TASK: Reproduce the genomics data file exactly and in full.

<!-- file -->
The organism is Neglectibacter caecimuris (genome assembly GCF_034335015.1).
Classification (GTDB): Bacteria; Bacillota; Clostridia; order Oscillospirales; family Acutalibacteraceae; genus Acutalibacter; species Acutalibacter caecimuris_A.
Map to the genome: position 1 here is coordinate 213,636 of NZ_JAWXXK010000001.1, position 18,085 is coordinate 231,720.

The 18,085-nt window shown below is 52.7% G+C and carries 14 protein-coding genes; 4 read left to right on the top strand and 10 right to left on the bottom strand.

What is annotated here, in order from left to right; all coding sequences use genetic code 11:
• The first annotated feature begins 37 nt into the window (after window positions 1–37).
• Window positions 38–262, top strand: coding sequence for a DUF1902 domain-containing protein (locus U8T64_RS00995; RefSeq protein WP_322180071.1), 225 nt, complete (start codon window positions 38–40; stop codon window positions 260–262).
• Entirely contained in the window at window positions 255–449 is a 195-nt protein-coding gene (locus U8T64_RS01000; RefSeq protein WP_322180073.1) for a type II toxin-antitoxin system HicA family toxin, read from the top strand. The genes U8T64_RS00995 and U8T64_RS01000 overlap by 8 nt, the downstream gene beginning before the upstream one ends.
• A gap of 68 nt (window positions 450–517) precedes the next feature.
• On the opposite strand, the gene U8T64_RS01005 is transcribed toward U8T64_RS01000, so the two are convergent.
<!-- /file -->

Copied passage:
The organism is Neglectibacter caecimuris (genome assembly GCF_034335015.1).
Classification (GTDB): Bacteria; Bacillota; Clostridia; order Oscillospirales; family Acutalibacteraceae; genus Acutalibacter; species Acutalibacter caecimuris_A.
Map to the genome: position 1 here is coordinate 213,636 of NZ_JAWXXK010000001.1, position 18,085 is coordinate 231,720.

The 18,085-nt window shown below is 52.7% G+C and carries 14 protein-coding genes; 4 read left to right on the top strand and 10 right to left on the bottom strand.

What is annotated here, in order from left to right; all coding sequences use genetic code 11:
• The first annotated feature begins 37 nt into the window (after window positions 1–37).
• Window positions 38–262, top strand: coding sequence for a DUF1902 domain-containing protein (locus U8T64_RS00995; RefSeq protein WP_322180071.1), 225 nt, complete (start codon window positions 38–40; stop codon window positions 260–262).
• Entirely contained in the window at window positions 255–449 is a 195-nt protein-coding gene (locus U8T64_RS01000; RefSeq protein WP_322180073.1) for a type II toxin-antitoxin system HicA family toxin, read from the top strand. The genes U8T64_RS00995 and U8T64_RS01000 overlap by 8 nt, the downstream gene beginning before the upstream one ends.
• A gap of 68 nt (window positions 450–517) precedes the next feature.
• On the opposite strand, the gene U8T64_RS01005 is transcribed toward U8T64_RS01000, so the two are convergent.